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Car maintenance: DIY or leave it to the professionals?

Molly Cerreta Smith has enjoyed a career in the publishing industry for more than 10 years. As an editor of several regional magazines, she has had the opportunity throughout her career to meet many local celebrities, businesspeople, ent...

Who should do the work?

When it comes to car care, there is a lot you can handle in your very own garage. But there are some issues that are better left to the professionals.

Woman working on her car | Sheknows.com

Photo credit: PeterTG/iStock/360/Getty Images
1

Fixing a flat

Verdict: It depends

If you get a flat tire on the side of the road, assess the safety of the situation before trying to tackle the change yourself. If you're in a friendly neighborhood, go ahead with it. If you're on a busy freeway and you're driving at night don't go it alone. Call in your AAA membership or contact an auto service company such as Pep Boys, which will arrange a tow truck to take you and your car to their nearest location for a tire repair for as low as $20. A miniscule price to pay for your safety. When replacing, it's worth opting for premium tires such as the brand new MICHELIN® Premier® A/S tires that evolve as they wear to provide incredible wet grip and stopping power even when worn.

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2

Battery change

Verdict: Let the professionals handle it

Yes, you could change a battery yourself. But if you can get your car to an auto parts shop before the battery putters out on you, the service people will likely install your new battery for no additional charge. Even better, they may check the charge for you to ensure you really need a new one. And with a new battery costing about $60 to $100, depending on the brand, it's well worth taking it in to have it done.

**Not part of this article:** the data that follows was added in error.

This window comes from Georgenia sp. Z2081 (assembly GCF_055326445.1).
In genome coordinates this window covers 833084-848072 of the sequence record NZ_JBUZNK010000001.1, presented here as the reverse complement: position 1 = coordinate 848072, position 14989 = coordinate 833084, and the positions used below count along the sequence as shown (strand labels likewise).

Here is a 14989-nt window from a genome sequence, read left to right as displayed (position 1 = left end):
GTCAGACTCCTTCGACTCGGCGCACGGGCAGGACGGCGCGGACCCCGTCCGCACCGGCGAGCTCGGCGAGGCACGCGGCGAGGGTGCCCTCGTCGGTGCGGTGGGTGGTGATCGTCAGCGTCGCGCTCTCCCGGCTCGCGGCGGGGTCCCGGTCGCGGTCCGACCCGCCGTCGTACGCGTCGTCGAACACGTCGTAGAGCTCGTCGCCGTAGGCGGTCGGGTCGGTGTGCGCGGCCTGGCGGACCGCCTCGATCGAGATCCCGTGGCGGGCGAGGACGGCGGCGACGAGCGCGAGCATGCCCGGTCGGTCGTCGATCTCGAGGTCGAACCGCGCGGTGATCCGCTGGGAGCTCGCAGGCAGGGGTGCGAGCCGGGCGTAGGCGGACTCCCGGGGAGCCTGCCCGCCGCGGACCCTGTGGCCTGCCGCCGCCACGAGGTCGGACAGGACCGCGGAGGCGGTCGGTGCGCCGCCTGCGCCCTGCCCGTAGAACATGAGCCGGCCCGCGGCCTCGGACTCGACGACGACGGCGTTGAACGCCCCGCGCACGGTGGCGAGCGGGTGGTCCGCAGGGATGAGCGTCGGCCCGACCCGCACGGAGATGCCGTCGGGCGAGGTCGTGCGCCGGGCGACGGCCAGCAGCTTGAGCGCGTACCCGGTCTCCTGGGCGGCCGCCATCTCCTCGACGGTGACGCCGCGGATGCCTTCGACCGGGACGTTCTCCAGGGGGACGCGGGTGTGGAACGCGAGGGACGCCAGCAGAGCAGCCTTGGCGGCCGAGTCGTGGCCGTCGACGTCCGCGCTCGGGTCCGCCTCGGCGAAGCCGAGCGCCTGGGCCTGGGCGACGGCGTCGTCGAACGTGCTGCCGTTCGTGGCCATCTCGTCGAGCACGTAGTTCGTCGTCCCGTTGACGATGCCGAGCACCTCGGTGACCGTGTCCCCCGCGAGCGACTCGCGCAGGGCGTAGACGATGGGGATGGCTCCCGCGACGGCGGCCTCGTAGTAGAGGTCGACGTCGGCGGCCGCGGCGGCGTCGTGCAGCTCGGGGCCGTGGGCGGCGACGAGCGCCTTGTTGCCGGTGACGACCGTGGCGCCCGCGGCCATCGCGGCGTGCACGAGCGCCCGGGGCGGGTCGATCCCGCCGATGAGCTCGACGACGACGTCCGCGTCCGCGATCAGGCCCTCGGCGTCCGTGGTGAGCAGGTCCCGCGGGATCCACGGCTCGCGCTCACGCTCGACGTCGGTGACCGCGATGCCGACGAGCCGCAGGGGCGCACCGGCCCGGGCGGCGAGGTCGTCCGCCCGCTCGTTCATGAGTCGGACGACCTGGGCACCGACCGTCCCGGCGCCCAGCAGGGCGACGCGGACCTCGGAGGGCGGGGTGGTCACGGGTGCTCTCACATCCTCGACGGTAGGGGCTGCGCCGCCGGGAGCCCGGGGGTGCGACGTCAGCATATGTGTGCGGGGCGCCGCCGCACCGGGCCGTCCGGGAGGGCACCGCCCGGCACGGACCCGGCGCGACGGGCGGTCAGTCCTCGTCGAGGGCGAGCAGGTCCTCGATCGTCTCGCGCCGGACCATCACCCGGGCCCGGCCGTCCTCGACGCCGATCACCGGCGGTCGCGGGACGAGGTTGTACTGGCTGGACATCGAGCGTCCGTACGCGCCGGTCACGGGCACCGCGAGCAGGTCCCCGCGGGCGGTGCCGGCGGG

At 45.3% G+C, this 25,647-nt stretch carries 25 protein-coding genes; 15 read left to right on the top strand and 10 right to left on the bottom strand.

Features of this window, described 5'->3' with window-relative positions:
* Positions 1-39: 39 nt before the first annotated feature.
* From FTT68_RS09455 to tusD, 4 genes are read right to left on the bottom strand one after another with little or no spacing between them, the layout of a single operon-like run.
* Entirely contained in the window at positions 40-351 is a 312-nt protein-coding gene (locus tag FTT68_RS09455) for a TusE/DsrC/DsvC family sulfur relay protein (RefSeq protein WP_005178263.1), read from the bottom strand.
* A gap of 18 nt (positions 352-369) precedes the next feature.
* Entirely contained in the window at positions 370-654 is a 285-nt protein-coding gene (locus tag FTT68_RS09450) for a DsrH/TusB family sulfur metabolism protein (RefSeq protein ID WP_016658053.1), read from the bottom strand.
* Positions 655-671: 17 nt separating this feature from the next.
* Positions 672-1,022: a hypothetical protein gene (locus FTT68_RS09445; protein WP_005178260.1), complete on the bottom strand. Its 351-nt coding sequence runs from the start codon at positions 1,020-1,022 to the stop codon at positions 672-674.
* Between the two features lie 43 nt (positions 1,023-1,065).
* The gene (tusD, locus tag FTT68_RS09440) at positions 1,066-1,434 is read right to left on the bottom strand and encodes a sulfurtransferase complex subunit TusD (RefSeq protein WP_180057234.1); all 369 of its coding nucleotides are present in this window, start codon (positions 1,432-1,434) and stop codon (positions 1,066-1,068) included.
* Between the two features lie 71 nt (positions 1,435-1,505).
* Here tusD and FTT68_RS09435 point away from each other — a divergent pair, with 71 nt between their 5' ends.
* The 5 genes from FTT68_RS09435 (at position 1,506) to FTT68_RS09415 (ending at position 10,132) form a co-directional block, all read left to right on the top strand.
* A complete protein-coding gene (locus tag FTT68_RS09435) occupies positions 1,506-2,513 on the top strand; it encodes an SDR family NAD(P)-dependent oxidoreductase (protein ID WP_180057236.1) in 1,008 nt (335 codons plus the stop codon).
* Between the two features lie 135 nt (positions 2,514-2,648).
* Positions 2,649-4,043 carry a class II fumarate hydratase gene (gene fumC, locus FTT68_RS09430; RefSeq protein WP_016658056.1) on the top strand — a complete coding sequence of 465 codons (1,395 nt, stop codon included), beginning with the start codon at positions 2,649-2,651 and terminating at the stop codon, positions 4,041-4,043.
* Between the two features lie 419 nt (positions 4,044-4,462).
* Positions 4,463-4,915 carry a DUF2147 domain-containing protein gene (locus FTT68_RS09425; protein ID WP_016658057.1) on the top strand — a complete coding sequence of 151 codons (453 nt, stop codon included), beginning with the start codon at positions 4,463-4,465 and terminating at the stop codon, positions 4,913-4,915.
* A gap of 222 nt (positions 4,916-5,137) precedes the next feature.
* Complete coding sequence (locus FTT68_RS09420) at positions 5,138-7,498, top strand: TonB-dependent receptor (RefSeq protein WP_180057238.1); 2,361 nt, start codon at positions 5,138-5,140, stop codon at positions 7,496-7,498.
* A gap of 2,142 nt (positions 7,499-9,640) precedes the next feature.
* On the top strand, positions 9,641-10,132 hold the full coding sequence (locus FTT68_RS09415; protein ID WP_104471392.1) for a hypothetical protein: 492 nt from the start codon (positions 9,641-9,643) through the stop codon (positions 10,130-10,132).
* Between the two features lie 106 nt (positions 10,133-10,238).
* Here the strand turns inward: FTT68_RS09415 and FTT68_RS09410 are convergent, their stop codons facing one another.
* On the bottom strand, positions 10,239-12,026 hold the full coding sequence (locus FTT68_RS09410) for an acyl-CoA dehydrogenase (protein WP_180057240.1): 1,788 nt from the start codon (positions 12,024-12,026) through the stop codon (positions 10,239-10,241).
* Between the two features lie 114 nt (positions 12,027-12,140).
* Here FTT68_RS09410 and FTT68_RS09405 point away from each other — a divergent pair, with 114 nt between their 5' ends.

3

Changing the headlight bulbs

Verdict: Save yourself the headache and pay for a pro

This one all depends on the make and model of your car. Some newer models are difficult to switch out without removing other parts of the car (hello, grill... we're not messing with you). So unless you're prepared to fully take apart and put back together the front end of your car, this one is probably best left to the professionals. If your car's lights can be reached easily from the hood, go for it. Headlights are usually around $25 per two-pack, depending on the make and model of your car.

One little-known tip (well, it was little-known to me until I just recently replaced my own car's headlights): touching the bulb with your fingers can damage it so take caution when handling it. Another tip: If both headlights stop working at the same time, it's unlikely that blown bulbs are the problem. Check the fuse or consider a replacement relay switch for the headlights. My hubs and I tackled my headlights issue (which turned out to be the relay, not burned out bulbs) in about 45 minutes.

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4

Replacing a relay

Verdict: If you've got a mechanical-minded friend, DIY

Now about that relay... when my own lights went out, we thought it was a fuse, but those were fine, so that's when we replaced both headlights, only to discover that was not the problem. After a simple YouTube search, my husband found a video that suggested the problem could be a worn relay. We got a new one at an auto parts store for $40, and he popped it into the fuse box in three minutes. Boom — lights, camera, action. Lights, anyway.

5

Squeaky brakes

Verdict: Probably leave it to the pros

Here's the thing — if you're into cars and have a garage full of tools (you'll need a jack with stands, a lug wrench and a socket or adjustable wrench, a C-clamp, turkey baster — we bet you have one of those — and a bungee cord, not to mention the new brake pads themselves and a can of brake fluid), you can tackle this project. If you're experienced in this type of repair, it could take about one hour — but for a novice it may take longer. Like, a lot longer. Plus you'll probably need to buy a lot of tools to tackle the job, in which case we suggest you save yourself the trouble and take your car to the shop instead.

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6

Changing the oil

Verdict: Totally DIY-able

Changing your oil is totally DIY-able. You'll need a socket wrench and an oil filter wrench, oil drain pan, funnel, gloves, new oil ($16 to $60, depending on the brand and variety) and a new oil filter ($9 to $15). The first time you try it, you may want to allow an hour (or more) to get the job done. Once you've mastered this mechanical skill, you can probably shave that time down by about half. If you're gung-ho about DIY-ing, we think you've got this. If you're not into it, an oil change should only run you around $35.

This post was sponsored by Michelin.

More about car care and safety

Scary auto recalls every mom should know about
Common sense advice for drivers
Check your tire pressure

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